Wellington’s Education Committee reviewed funding approvals for the annual Keely Spinelli grants on Tuesday, Aug. 3
“This is always my favorite meeting of the year,” Committee Chair John Webber said. “It’s great to get to see all the teachers and their teams.”
The meeting included an update on the largely self-reported protocols for the coming school year’s in-class instruction, a review of the 2020 Keely Spinelli grant efforts, and consideration and approval of this year’s grant applications.
The grants now go before the Wellington Village Council for discussion and approval of the exact amounts.
Each of the Wellington-area elementary, middle and high schools had representatives present to update the committee on last year’s investments, any residual money left over and plans for the current year. Most speakers were the principals or a member of the administrative team.
The grant money is targeted toward students who are struggling. Particularly at the lower grade levels, that is often with reading.
Christine Muldowney, a 30-year teacher with the Reading Recovery program at Elbridge Gale Elementary School, explained how the program assists students who were reading below grade level and saw them go from that point to where they are now reading at or above grade level.
“Now they are strong readers when they once were struggling,” she said. “I am beyond excited to be able to continue to change the lives of our youngest learners with the gift of reading.”
Several other speakers complimented the reading program and remarked that testing scores, which didn’t count officially last year, were below where they would have liked them to be, but that has been reflected nationwide as schools battle with the pandemic’s toll on education. They are preparing for the challenge of working on that this year.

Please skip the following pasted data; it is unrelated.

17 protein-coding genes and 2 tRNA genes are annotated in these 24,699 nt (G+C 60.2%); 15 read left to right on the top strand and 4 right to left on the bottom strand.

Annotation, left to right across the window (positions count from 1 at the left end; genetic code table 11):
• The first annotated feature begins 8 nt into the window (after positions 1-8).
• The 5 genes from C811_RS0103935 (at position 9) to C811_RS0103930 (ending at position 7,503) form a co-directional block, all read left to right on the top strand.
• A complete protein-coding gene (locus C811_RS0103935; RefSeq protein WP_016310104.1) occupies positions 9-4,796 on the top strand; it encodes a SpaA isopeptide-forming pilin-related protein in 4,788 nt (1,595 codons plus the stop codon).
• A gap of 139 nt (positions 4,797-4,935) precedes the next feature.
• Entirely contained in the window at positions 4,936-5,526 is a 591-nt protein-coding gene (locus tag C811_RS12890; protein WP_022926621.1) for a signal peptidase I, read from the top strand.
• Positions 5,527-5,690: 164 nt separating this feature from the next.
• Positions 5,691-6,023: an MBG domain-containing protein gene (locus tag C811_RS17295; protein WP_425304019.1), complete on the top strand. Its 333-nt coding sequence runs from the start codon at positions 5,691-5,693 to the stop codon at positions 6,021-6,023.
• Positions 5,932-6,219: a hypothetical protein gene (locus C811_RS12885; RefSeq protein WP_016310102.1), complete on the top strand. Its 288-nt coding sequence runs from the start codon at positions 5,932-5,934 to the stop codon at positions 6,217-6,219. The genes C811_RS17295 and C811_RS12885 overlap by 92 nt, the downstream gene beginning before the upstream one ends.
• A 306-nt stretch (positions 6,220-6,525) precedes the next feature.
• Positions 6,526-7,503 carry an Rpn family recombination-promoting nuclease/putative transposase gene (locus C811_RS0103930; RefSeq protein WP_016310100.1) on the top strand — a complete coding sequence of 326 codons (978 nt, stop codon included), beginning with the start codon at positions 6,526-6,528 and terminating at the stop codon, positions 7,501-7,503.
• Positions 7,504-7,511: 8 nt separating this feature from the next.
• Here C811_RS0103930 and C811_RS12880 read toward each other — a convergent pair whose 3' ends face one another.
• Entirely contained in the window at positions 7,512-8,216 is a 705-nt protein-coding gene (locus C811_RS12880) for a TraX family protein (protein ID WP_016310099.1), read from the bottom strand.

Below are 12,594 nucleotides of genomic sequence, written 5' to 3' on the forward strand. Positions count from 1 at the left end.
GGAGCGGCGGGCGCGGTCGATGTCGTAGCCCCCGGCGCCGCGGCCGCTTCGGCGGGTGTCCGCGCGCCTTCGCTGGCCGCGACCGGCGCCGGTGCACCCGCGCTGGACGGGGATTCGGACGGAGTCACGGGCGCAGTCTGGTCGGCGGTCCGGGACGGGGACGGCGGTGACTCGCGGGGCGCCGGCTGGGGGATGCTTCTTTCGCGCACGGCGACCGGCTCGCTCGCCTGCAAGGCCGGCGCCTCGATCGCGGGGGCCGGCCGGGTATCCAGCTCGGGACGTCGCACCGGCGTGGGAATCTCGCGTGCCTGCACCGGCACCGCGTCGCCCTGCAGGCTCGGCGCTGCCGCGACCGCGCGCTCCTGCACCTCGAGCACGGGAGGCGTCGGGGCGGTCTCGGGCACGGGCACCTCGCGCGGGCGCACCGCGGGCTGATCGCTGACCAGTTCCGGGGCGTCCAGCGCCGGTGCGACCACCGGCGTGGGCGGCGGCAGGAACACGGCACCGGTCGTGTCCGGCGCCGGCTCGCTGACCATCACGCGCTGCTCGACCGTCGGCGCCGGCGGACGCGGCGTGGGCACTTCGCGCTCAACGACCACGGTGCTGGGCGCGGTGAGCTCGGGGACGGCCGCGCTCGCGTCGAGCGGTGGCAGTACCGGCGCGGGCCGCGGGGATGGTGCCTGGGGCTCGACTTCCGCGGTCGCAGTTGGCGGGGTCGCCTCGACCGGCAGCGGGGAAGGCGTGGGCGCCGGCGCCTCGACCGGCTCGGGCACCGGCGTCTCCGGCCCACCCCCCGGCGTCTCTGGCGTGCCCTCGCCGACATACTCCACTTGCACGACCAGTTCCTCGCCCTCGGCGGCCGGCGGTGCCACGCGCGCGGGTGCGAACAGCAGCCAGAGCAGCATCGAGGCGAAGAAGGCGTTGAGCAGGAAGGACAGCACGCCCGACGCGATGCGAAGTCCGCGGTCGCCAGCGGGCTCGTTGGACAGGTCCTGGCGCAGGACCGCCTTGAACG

Many of the administrators remarked that a lack of adequate tutors had been a problem last year and that some of the money would be allocated toward in-house, part-time tutors. Because money was left in the budget, tutoring programs are able to start earlier this year.
School officials believe that students who were in the classrooms last year did better than students who were remote. Anecdotally, students seem to have learned more and lost less when present with a teacher. Administrators echoed one another, saying they were going to regroup and attack that learning loss and get the students back on track.
Palm Beach Central Principal Darren Edgecomb presented a united front with an entire row of his school’s team to thank the committee for the on-going funding. He said that they spend the money on tutorial work, instruction, consumables and student support.
“Knowledge is great, but it does not replace the teacher in the classroom, and we had dips in some categories,” said Edgecomb, who is expecting more than 3,000 students for this year with nearly half directly benefiting from the grants. “Thank you for your commitment to Palm Beach schools.”
The motion to approve the grants passed unanimously.